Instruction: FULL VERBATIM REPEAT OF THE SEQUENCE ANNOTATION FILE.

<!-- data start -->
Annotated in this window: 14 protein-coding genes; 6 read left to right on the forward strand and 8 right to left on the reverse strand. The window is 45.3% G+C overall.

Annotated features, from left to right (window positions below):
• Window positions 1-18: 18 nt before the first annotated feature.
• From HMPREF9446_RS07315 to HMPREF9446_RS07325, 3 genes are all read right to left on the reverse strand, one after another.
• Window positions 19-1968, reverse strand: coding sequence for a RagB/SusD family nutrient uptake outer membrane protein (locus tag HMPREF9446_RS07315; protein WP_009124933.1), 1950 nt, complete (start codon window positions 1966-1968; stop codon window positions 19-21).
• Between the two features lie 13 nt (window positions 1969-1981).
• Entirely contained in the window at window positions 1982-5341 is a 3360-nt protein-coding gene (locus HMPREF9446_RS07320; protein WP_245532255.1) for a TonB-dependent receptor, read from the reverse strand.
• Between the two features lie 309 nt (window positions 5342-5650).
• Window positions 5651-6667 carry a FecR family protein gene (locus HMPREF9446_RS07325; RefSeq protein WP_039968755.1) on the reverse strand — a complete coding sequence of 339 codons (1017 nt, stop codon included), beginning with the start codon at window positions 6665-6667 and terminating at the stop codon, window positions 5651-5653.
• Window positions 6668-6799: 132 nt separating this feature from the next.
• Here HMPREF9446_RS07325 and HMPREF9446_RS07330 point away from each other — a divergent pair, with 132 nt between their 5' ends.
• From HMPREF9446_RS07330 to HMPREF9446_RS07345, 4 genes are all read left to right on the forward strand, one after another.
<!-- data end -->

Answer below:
Annotated in this window: 14 protein-coding genes; 6 read left to right on the forward strand and 8 right to left on the reverse strand. The window is 45.3% G+C overall.

Annotated features, from left to right (window positions below):
• Window positions 1-18: 18 nt before the first annotated feature.
• From HMPREF9446_RS07315 to HMPREF9446_RS07325, 3 genes are all read right to left on the reverse strand, one after another.
• Window positions 19-1968, reverse strand: coding sequence for a RagB/SusD family nutrient uptake outer membrane protein (locus tag HMPREF9446_RS07315; protein WP_009124933.1), 1950 nt, complete (start codon window positions 1966-1968; stop codon window positions 19-21).
• Between the two features lie 13 nt (window positions 1969-1981).
• Entirely contained in the window at window positions 1982-5341 is a 3360-nt protein-coding gene (locus HMPREF9446_RS07320; protein WP_245532255.1) for a TonB-dependent receptor, read from the reverse strand.
• Between the two features lie 309 nt (window positions 5342-5650).
• Window positions 5651-6667 carry a FecR family protein gene (locus HMPREF9446_RS07325; RefSeq protein WP_039968755.1) on the reverse strand — a complete coding sequence of 339 codons (1017 nt, stop codon included), beginning with the start codon at window positions 6665-6667 and terminating at the stop codon, window positions 5651-5653.
• Window positions 6668-6799: 132 nt separating this feature from the next.
• Here HMPREF9446_RS07325 and HMPREF9446_RS07330 point away from each other — a divergent pair, with 132 nt between their 5' ends.
• From HMPREF9446_RS07330 to HMPREF9446_RS07345, 4 genes are all read left to right on the forward strand, one after another.